For some reason the mud there was especially fine grained and therefore looked like chocolate. Didn't taste like chocolate though. I had already ascertained that on a previous occasion. As I made up hamburger patties of mud, folding these into other shapes suddenly an idea struck me.
I had something I wanted to show Jimmy. I knew he would like to see it; he would appreciate it as no one else would. They were just walking back into the house when I grabbed Jimmy's hand. I told him he had to come look at something – right now. My mother smiled and went in the house. Stevie had started to cry, I could hear him.
A tingle of excitement runs through me even now when I remember dragging Jimmy by the hand over the concrete pathway along the side of the garage. My arm was up at an angle because he was so much taller than me. I looked ahead to the rather dense and tall bush against the back fence. On one brief occasion I was off the ground because I was pulling so hard. Jimmy was going to be impressed, I just knew it.
I rounded the tall bush and pointed, triumphantly. The bush leaned slightly outward, creating a small alcove behind it. There was just a foot or so of space and there was my prize. I had been visiting it for weeks. I don't know how it got there. It certainly had not been ours. The dead Tortoise had been past all hope when I first found it there spread eagled on its back. I had been watching it being eaten by ants for these many weeks, never mentioning it to anyone. I tried to look every few days, although I knew that I should not tell Mom. She would remove it, I was pretty sure.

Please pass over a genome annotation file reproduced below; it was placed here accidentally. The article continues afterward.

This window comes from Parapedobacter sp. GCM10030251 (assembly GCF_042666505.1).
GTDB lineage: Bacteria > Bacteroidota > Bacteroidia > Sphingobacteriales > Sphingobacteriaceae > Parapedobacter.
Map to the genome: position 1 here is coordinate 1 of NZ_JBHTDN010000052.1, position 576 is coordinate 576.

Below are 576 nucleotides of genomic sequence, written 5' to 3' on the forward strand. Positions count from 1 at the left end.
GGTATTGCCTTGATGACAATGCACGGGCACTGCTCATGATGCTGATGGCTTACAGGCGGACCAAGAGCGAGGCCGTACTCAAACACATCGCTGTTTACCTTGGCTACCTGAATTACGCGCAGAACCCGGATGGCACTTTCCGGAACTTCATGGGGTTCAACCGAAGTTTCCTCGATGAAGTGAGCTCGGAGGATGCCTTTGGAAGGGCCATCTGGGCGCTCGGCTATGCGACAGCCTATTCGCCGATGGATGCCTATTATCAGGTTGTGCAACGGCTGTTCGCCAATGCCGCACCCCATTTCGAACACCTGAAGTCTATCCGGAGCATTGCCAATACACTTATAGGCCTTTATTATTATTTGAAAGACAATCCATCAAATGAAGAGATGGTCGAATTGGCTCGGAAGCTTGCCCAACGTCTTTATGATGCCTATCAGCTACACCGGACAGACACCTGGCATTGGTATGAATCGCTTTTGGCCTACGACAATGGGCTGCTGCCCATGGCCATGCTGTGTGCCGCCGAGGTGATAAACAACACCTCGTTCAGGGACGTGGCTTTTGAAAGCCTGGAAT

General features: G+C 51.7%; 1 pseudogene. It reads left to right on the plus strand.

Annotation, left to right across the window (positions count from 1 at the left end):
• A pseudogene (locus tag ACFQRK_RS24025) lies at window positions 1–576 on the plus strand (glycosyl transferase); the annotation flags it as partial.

Jimmy looked at the Tortoise for a long time, just standing there. Then he squatted down to get a better look, pushing the bush aside. He looked at me and smiled, his eyes crinkling up at the corners, as I stood there waiting for his reaction. I have lived a long life but I have never again been so right about someone who was still nearly a stranger. Jimmy was delighted; he nodded. We understood each other.
Then Jimmy told me that he had watched the same process himself back in Fairmount only it was with a whole cow.
I shuddered. Cows were huge and without shells you could see much more. Jimmy was the first person with whom I discussed the physical process of mortality. Normally, when things like gold fish died they were immediately buried, usually in the toilet after a brief prayer. That did not allow me to check back and see how things were going.
I had yet to persuade my parents to let me bury a deceased goldfish in a Band aid box to be dug up later for minute examination. The tortoise came first. Jimmy filled me in on various aspects of the process with horrid expressions of face and gestures of hands as he made rubbery faces that made me laugh.